As I am an Old Testament teacher, I spend a lot of time teaching Genesis every year.  Mind you, I have always dearly loved the Bible and the God who wrote it.  I haven’t been a godless secularist waiting to destroy Jesus.  I have been an evangelistic, child rearing, wife honoring, church serving Christian living under the incredible burden of a nagging scientism and a hermeneutic of doubt.

Back to Genesis, I read and memorize bits of Gen 1 every year.  We memorize Gen 1.1-5, and 1.26-28 (*the first day of creation and *the cultural mandate).

For years I have assumed that Gen 1-11 (Primeval History) was allegorical and that Gen 12-50 was historical.  Please notice:

I have never doubted the existence and necessity of miracles, but I felt at that time that

  • Adam-Babel was obviously a different form of literature than what we would rely on for history, and that
  • Miracle is always literarily highlighted as miracle rather than taken for granted.


A Seamless Garment

In truth, there are NO markers in the text indicating a transition from mythic to historical material.  In fact, it looks to me a lot like these are all definitely intended to be read in unity.

Example 1

  • Adam made as God’s son, is made to fall into a deep sleep, his flesh is divided, and a covenant of marriage is created: “For this reason a man shall leave his father and mother”. (Gen 2)
  • Abraham, made into God’s son (inheritance), is made to fall into a deep sleep next to divided flesh and a covenant of adoption is created: “Go out from your father” (Gen 12, 15).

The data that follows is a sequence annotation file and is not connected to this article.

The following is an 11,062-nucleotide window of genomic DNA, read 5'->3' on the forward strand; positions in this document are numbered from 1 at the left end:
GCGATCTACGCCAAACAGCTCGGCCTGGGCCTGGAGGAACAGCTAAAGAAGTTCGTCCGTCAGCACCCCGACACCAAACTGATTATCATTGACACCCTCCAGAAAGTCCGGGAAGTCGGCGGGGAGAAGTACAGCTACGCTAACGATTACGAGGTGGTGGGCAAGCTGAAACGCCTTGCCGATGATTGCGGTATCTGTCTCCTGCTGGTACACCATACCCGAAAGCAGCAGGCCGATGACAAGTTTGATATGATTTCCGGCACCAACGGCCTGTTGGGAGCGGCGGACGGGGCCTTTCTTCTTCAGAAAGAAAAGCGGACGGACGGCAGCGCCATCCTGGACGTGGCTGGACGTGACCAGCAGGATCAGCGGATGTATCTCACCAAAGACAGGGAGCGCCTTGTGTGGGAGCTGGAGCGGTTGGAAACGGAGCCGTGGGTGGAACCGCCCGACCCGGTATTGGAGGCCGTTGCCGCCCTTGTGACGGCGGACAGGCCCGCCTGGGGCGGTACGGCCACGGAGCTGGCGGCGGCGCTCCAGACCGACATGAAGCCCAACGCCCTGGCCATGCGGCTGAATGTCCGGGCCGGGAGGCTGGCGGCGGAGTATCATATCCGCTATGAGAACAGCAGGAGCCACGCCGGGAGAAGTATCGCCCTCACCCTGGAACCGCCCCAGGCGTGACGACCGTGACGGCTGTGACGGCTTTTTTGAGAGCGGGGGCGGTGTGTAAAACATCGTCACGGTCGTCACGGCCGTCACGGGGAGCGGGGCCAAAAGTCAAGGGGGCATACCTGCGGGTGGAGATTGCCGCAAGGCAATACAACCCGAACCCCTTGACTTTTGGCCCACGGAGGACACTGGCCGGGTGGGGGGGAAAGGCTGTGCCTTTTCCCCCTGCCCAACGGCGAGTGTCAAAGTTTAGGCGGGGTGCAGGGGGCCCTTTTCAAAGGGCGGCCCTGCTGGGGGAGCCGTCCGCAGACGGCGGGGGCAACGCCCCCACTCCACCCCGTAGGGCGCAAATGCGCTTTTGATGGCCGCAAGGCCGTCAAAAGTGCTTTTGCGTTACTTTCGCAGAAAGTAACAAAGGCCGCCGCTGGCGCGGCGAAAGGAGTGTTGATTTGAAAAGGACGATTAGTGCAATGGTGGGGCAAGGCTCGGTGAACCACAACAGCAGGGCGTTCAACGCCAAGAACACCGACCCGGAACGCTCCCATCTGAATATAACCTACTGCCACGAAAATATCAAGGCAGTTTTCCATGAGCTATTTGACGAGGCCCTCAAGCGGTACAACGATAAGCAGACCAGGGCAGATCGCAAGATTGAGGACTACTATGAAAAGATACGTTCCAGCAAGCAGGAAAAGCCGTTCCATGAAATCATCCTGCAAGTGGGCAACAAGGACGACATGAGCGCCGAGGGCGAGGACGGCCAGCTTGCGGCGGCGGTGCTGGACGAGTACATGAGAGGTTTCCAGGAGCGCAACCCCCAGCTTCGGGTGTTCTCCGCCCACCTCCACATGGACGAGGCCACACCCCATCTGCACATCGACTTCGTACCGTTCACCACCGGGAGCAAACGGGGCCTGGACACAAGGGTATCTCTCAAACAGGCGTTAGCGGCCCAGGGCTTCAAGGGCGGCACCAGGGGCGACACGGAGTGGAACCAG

Example 2

  • Darkness and Watery Chaos, Spirit of God (Ruach) blows over the water, evening and morning, the waters are divided from the waters, dry land is created (Gen 1)
  • Watery chaos, Wind of God (Ruach) blows over the Water, 40 days and 40 nights, the water is driven back, dry land is found (Gen 7-8)
  • Reed Sea, Wind of God (Ruach) blows over the water, water is driven back, waters are divided from the waters, dry land is found (Ex 14)

Example 3

  • People refuse to be scattered abroad, they try to make a name for themselves, they are cursed (Gen 11)
  • Abraham goes forth willingly to fulfill Gen 1.26-28 from his father’s house, God will make his name great, he is blessed (Gen 12)


What’s in a Name?

Another reason that I had a hard time with Gen 1-11 was that I thought that the narratives seemed overly contrived.  The names especially couldn’t be real.

Adam is humanity, Eve is Life, Noah is heard.

What was I thinking?!  It goes on just like that after Gen 12 begins.

Abraham means Father of Multitudes, Sarah means princess, Isaac is his mother’s laughter, Jacob grabs at his brother’s heel, but Israel wrestles with God.

The only options, based on THESE criteria, are to accept Genesis 1-11, or doubt ALL of Genesis.

I don’t doubt all of Genesis, so I now accept Gen 1-11 as my master, and to my master I will submit.